In Uzbekistan, Islam Karimov, the former first secretary of the Communist Party of the Uzbek Soviet Socialist Republic in the USSR, served as the country’s president from the time of independence in 1991 to his death in 2016. After the fall of the Soviet Union, Uzbekistan was under Karimov’s authoritarian rule for another quarter century. In 2005, government forces clashed with protesters in the eastern city of Andijan, resulting in hundreds of deaths. The CCP placed itself as a firm supporter of Karimov, rendering firm support as usual to Uzbekistan and other countries in this region in their efforts to safeguard the status quo. 
The fragile economic structures of Central Asian countries, in combination with massive infrastructure loans from China, leave these countries especially prone to falling into China’s debt trap. Turkmenistan is suffering from a severe economic crisis, with an annual inflation rate of over 300 percent, unemployment estimated at over 50 percent, severe food shortages, and rampant corruption. Now China is the only customer of Turkmen gas,  and also the largest creditor of its foreign debt, which stands at US$9 billion (estimated at 30 percent of GDP in 2018).  It’s possible that Turkmenistan had no choice but to give its natural gas fields to China to pay off its debt.  This country has put its economic arteries in Beijing’s hands.
Tajikistan borrowed more than US$300 million from China to build a power plant. Unable to pay its debt, the country transferred ownership of a gold mine to China in order to pay off the liabilities. 
The Kyrgyz economy is also in danger, as large-scale infrastructure projects carried out by the CCP there also caused it to fall into the debt trap. The country is likely to give part of its natural resources to pay debt. Kyrgyzstan also cooperated with Chinese communications companies Huawei and ZTE to build digital communication tools in order to tighten governmental control over people, while also leaving China a backdoor to extend its surveillance into these countries.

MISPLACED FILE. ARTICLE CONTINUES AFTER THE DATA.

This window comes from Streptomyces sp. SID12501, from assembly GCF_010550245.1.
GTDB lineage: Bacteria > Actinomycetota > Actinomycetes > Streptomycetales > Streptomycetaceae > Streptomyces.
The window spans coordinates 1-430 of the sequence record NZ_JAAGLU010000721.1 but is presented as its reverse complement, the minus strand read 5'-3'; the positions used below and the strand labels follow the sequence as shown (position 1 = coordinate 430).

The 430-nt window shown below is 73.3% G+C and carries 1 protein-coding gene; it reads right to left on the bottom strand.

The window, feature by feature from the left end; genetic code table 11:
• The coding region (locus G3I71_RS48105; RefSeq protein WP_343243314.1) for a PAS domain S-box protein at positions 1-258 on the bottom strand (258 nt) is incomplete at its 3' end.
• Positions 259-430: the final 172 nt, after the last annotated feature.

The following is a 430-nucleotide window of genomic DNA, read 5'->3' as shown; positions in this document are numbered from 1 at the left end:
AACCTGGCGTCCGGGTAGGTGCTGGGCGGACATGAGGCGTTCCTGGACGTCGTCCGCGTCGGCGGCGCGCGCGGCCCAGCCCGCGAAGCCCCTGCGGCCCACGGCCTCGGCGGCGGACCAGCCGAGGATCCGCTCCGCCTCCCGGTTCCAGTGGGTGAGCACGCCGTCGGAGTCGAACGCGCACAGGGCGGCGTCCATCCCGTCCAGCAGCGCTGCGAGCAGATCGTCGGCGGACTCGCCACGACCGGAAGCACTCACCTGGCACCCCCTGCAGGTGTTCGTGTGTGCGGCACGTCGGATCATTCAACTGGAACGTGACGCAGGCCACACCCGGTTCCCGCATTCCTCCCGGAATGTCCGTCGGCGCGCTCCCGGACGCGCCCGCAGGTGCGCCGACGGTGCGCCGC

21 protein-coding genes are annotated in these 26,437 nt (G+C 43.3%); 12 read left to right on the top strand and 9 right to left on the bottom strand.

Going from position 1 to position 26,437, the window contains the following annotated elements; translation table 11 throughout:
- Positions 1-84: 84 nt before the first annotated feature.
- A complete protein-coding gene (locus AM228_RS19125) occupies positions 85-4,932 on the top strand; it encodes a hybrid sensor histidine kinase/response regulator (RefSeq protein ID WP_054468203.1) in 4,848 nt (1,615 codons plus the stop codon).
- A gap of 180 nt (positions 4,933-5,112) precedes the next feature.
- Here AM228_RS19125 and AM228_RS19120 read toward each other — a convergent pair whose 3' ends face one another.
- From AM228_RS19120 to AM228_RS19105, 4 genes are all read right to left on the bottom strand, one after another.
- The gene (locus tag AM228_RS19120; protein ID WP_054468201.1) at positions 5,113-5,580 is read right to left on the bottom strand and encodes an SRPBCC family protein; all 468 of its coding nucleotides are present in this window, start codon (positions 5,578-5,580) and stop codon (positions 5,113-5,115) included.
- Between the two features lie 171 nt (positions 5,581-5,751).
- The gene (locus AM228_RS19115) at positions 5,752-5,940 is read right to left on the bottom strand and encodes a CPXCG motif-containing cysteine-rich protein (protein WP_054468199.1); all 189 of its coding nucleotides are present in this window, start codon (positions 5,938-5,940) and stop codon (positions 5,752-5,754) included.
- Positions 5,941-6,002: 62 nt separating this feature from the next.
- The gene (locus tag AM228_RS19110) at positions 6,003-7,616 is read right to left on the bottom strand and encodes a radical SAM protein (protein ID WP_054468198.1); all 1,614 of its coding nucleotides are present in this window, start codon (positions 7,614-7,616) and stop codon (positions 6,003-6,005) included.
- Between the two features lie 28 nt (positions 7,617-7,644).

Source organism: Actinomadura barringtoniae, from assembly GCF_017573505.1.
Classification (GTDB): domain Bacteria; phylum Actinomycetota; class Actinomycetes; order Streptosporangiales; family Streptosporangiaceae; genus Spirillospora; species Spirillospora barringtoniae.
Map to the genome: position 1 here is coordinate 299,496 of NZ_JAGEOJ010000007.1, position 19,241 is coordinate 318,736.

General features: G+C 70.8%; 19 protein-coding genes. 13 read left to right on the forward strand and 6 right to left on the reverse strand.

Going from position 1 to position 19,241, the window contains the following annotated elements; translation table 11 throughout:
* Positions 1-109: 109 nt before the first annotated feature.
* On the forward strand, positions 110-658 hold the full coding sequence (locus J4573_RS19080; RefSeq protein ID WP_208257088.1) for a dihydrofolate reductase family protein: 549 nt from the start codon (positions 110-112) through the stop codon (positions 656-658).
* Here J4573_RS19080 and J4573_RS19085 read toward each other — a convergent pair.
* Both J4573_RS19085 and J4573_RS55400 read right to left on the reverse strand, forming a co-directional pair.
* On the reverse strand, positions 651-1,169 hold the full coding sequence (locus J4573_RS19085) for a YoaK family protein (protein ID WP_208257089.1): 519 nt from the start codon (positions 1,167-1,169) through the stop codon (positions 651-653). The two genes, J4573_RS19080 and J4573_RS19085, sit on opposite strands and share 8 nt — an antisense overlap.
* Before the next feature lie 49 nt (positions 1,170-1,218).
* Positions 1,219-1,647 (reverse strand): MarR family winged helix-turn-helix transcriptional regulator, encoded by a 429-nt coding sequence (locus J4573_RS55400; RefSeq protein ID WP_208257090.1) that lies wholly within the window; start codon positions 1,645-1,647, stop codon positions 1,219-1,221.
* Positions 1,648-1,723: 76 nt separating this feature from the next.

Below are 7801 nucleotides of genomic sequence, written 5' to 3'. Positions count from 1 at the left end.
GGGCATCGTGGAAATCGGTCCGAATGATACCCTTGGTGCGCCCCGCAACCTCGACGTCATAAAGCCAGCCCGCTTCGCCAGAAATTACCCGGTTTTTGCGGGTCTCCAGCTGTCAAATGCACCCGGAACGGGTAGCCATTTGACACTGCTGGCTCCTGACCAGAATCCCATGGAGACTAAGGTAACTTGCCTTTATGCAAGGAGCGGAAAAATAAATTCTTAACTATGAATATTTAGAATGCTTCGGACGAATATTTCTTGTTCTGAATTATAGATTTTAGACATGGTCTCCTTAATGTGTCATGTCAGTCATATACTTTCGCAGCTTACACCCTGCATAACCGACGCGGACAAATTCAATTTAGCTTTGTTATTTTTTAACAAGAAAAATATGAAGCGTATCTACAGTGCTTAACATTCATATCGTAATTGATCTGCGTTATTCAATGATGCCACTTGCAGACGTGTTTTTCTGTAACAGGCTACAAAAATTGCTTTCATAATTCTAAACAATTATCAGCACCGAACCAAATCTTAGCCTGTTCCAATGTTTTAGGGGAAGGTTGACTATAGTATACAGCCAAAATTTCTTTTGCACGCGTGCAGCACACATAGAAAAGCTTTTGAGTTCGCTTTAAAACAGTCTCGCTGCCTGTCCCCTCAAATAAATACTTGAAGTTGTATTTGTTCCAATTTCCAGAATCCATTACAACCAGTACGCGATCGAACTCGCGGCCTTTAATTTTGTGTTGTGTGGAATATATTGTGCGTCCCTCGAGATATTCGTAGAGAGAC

Beijing took advantage of the power vacuum in the aftermath of the dissolution of the Soviet Union to enter the Kazakh energy sector. The Kazakh economy depends on production of crude oil, and oil revenue in U.S. dollars is used to buy cheap Chinese products. Apart from oil drilling, this nation’s industrial foundation is fragile. With the flow of cheap Chinese products into its market, the Kazakh manufacturing industry collapsed. 
Another motive for the CCP’s expansion in Central Asia is to crack down on Uyghur dissidents living in Central Asia. The Shanghai Cooperation Organization (SCO) Charter signed by the China-led SCO allows suspects to be extradited to member countries. A member country can even send their own officials to another member country to conduct an investigation. In this way, the CCP extends its suppression of Uyghurs abroad and arrests Uyghur dissents who have taken refuge in other countries. 
From Chapter Eighteen
The Chinese Communist Party’s Global Ambitions